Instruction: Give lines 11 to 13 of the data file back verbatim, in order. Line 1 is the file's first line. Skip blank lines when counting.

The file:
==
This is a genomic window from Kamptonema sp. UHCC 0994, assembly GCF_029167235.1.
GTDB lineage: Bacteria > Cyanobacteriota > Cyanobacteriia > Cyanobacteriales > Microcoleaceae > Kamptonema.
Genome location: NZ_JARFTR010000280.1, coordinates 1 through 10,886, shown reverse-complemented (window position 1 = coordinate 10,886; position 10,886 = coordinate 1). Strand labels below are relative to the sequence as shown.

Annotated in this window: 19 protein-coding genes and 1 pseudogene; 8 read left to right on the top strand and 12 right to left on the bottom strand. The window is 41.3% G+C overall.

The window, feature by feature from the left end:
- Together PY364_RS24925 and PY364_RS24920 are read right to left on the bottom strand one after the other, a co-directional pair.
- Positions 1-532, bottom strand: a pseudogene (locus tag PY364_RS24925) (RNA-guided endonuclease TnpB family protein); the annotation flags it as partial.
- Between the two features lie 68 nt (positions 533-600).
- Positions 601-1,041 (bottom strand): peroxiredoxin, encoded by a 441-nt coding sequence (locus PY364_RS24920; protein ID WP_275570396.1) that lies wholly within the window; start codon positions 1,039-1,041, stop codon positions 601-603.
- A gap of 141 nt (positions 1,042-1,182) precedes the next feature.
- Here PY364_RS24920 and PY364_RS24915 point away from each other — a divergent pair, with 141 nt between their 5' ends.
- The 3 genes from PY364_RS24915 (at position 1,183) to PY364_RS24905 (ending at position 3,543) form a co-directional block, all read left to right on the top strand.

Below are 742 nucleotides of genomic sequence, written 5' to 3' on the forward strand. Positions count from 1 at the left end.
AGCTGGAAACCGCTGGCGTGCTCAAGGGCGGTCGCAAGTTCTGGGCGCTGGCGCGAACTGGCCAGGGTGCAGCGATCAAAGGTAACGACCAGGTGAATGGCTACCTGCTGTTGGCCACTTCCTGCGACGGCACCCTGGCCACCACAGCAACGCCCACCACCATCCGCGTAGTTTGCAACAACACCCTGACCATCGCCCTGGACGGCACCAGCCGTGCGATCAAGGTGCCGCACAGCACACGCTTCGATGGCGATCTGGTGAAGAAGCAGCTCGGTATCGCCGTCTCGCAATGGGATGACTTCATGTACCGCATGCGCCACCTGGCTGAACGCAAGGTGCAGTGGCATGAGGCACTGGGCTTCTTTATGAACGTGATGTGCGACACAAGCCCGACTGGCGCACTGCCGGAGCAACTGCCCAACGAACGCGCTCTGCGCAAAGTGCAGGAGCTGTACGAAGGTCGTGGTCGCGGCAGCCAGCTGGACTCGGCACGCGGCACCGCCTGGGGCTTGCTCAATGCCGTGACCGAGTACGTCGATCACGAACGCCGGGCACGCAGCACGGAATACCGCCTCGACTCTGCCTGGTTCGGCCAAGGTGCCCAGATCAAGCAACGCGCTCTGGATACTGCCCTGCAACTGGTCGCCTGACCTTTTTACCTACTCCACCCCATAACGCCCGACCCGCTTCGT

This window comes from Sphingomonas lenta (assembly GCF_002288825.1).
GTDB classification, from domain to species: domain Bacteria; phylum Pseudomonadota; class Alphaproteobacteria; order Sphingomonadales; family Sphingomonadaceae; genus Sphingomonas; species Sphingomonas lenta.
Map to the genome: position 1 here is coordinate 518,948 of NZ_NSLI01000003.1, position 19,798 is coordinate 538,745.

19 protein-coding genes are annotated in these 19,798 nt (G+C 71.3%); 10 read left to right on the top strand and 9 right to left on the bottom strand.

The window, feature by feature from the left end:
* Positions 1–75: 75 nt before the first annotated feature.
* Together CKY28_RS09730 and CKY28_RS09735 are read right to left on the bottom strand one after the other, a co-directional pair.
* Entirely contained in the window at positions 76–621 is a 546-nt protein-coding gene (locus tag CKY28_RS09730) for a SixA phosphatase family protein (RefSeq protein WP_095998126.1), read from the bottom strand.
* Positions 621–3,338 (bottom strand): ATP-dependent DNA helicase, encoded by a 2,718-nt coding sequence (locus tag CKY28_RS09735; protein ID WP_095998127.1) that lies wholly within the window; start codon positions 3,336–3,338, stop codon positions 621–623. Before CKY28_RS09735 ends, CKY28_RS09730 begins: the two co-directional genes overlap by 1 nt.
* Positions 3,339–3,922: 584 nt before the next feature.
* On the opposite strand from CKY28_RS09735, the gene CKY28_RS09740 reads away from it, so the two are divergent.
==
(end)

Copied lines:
- Here PY364_RS24920 and PY364_RS24915 point away from each other — a divergent pair, with 141 nt between their 5' ends.
- The 3 genes from PY364_RS24915 (at position 1,183) to PY364_RS24905 (ending at position 3,543) form a co-directional block, all read left to right on the top strand.

Below are 742 nucleotides of genomic sequence, written 5' to 3' on the forward strand. Positions count from 1 at the left end.